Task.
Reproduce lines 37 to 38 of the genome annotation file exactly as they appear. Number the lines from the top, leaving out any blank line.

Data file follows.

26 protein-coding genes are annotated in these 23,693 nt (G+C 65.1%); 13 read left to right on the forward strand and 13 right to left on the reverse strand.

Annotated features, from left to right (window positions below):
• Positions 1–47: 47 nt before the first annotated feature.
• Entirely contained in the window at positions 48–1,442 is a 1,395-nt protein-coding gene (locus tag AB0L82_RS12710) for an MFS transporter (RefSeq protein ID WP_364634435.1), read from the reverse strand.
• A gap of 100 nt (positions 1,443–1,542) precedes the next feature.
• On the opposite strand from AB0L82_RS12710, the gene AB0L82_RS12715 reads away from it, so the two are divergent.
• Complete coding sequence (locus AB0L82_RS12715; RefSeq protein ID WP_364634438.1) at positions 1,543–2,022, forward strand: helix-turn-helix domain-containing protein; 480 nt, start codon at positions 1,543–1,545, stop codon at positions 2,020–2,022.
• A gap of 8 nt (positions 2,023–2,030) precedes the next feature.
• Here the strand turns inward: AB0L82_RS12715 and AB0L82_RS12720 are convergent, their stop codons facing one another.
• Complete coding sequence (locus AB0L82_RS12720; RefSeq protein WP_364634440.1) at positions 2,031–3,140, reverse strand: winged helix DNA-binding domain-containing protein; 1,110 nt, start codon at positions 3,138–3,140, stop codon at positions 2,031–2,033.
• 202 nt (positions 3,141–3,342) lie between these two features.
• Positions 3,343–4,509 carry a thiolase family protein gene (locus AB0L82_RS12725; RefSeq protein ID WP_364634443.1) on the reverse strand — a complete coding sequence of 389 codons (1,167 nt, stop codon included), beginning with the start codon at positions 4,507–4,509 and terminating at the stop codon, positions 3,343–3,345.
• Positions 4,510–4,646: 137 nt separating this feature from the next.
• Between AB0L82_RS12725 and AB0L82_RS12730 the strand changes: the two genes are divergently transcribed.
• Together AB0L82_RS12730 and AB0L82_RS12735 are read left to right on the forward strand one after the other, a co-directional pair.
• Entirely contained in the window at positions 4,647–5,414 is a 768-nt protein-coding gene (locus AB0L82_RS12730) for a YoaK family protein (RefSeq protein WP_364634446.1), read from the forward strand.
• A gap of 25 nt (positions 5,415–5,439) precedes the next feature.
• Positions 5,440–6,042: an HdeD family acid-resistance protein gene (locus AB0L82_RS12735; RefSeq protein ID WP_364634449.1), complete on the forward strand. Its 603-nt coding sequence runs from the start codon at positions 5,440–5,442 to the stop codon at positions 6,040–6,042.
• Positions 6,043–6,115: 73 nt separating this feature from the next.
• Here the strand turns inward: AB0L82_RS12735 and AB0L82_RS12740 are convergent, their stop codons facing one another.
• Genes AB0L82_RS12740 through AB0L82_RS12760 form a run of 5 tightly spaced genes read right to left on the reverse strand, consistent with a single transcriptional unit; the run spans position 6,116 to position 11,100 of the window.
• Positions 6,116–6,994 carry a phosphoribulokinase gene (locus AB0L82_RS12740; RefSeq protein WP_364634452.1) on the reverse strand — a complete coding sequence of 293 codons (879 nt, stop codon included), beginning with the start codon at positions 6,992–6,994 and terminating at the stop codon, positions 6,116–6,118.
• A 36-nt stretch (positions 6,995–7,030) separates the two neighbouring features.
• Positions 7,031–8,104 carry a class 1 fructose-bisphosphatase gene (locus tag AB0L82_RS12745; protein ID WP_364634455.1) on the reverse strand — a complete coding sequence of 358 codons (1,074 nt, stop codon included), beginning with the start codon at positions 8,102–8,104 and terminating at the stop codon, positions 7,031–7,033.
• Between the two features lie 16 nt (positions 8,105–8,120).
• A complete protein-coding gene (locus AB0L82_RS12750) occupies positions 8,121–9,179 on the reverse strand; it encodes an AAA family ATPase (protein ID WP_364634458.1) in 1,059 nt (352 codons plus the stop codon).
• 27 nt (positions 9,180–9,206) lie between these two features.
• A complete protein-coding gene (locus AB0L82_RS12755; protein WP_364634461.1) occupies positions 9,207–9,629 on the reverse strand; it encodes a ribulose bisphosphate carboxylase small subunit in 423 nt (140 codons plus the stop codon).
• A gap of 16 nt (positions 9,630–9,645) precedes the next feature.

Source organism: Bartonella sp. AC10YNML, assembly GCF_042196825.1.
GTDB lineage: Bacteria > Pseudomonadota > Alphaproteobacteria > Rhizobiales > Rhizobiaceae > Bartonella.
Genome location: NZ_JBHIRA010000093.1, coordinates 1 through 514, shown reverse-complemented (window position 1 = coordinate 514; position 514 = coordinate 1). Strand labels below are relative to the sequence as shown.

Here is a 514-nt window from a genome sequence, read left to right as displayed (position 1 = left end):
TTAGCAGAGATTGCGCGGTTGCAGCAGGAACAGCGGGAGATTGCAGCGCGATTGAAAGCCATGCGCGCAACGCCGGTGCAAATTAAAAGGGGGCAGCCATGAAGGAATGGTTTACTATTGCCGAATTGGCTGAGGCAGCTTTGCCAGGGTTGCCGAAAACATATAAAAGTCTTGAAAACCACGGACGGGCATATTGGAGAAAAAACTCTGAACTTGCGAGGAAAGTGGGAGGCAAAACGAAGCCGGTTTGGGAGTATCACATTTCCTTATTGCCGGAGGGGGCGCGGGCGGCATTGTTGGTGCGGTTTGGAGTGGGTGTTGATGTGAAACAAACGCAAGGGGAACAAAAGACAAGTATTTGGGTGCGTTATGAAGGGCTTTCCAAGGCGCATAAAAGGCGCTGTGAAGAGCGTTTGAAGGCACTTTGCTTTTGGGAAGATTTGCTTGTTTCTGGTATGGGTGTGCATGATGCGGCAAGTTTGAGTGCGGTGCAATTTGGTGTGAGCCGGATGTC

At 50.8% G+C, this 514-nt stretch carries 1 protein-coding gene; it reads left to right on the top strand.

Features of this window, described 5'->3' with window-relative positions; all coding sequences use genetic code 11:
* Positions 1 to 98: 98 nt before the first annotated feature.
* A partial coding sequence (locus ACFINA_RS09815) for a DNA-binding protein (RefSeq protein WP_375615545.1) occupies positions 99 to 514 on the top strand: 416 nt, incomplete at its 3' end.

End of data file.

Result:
* Positions 1 to 98: 98 nt before the first annotated feature.
* A partial coding sequence (locus ACFINA_RS09815) for a DNA-binding protein (RefSeq protein WP_375615545.1) occupies positions 99 to 514 on the top strand: 416 nt, incomplete at its 3' end.